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IODP Expedition 392

Agulhas Plateau Cretaceous Climate

Site U1580 Summary

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Background and Objectives

Site U1580 (proposed Site AP-09B) is located on the southern central Agulhas Plateau (40°47.1535′S, 26°36.4137′E) in 2560 m water depth. The site lies about 100 km southeast of Site U1579. Bathymetric data show Site U1580 is located on the flank of a high. This bathymetric high is underlain by a number of basement highs as revealed by seismic data. A rugged topography characterizes the top of the interpreted basement. Below this horizon, reflections have been observed dipping away from the basement highs in all directions. The basement highs have thus been interpreted as extrusion centers. The seismic data show a chaotic layer topped by reflector M with a strong reflection amplitude. Another strong seismic horizon can be observed, reflector LE. Both reflectors M and LE follow the basement topography. The sequence above reflector LE shows parallel to subparallel continuous reflections of middle to strong amplitude. The youngest part of this sequence is affected by erosion at the seafloor.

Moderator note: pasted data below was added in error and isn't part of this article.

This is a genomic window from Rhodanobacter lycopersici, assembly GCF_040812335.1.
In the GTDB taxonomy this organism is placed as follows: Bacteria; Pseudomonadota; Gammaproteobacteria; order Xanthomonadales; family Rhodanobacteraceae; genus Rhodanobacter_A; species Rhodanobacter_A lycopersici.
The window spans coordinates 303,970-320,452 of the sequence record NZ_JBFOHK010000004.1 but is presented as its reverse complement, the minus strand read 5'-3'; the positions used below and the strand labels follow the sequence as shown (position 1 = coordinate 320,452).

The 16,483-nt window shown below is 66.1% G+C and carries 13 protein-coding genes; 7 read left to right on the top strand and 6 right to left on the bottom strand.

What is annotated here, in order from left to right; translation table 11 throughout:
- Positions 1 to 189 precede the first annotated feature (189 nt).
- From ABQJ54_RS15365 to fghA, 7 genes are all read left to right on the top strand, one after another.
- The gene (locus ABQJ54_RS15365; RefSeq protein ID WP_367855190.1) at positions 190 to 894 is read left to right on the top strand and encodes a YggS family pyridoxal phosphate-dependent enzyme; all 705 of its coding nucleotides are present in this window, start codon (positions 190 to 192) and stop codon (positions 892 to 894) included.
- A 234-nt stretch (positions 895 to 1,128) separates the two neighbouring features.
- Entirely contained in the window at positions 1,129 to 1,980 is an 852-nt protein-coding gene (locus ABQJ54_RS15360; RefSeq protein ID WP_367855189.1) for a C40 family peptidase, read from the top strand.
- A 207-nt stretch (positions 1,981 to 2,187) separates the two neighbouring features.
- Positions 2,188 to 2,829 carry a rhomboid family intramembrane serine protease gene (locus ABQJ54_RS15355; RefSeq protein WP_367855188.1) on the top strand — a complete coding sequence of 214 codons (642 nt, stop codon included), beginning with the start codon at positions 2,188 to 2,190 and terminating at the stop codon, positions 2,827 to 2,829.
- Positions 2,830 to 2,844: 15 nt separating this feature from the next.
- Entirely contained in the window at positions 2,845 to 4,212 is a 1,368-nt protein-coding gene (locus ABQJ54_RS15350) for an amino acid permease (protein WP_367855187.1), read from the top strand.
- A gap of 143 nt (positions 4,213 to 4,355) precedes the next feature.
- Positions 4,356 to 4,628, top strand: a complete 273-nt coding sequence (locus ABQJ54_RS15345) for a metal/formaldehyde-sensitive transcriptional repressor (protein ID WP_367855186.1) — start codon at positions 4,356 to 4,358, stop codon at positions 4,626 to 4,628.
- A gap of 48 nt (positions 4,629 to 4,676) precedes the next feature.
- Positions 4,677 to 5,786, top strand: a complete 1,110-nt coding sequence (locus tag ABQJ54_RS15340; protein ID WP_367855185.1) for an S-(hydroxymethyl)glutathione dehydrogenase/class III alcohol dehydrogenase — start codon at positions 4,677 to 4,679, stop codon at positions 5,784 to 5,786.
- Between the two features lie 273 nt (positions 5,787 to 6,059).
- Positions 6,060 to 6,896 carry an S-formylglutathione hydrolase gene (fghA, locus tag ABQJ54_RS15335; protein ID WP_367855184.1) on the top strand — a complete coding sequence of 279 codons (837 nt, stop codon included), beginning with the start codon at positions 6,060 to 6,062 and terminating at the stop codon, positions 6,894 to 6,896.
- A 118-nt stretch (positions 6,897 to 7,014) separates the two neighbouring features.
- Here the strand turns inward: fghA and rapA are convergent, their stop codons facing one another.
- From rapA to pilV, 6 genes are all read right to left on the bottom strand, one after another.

Site U1580 was chosen to recover both Cretaceous and Paleogene sedimentary records and basement samples. This site was especially dedicated to recover an extended record of basement material to unravel the nature of the basement and provide information on its formation age. Potential late stage magmatism and the effect on sedimentary sequences and the environment form additional objectives. Integration of seismic profiles with the drilling results will allow direct dating of the observed seismic unconformities and interpretation of their causes, and recovery of the sediment/basement interface will provide information on the age of the oldest sediments on crust, the palaeodepth, as well as paleoenvironment. At this site, a sediment sequence from the mid-Cretaceous to mid-Paleogene was expected to be drilled, spanning the long-term climate transition from the Cretaceous greenhouse to the mid-Paleogene icehouse. Critical intervals of ocean/climate transitions such as Oi-1 glaciation, the Paleocene/Eocene Thermal Maximum (PETM), Cretaceous/Paleogene (K/Pg) boundary, Oceanic Anoxic Event (OAE) 2, and OAE 3 were expected to be documented in the sedimentary record. The nature and age of the basement would also be unraveled by drilling at this site.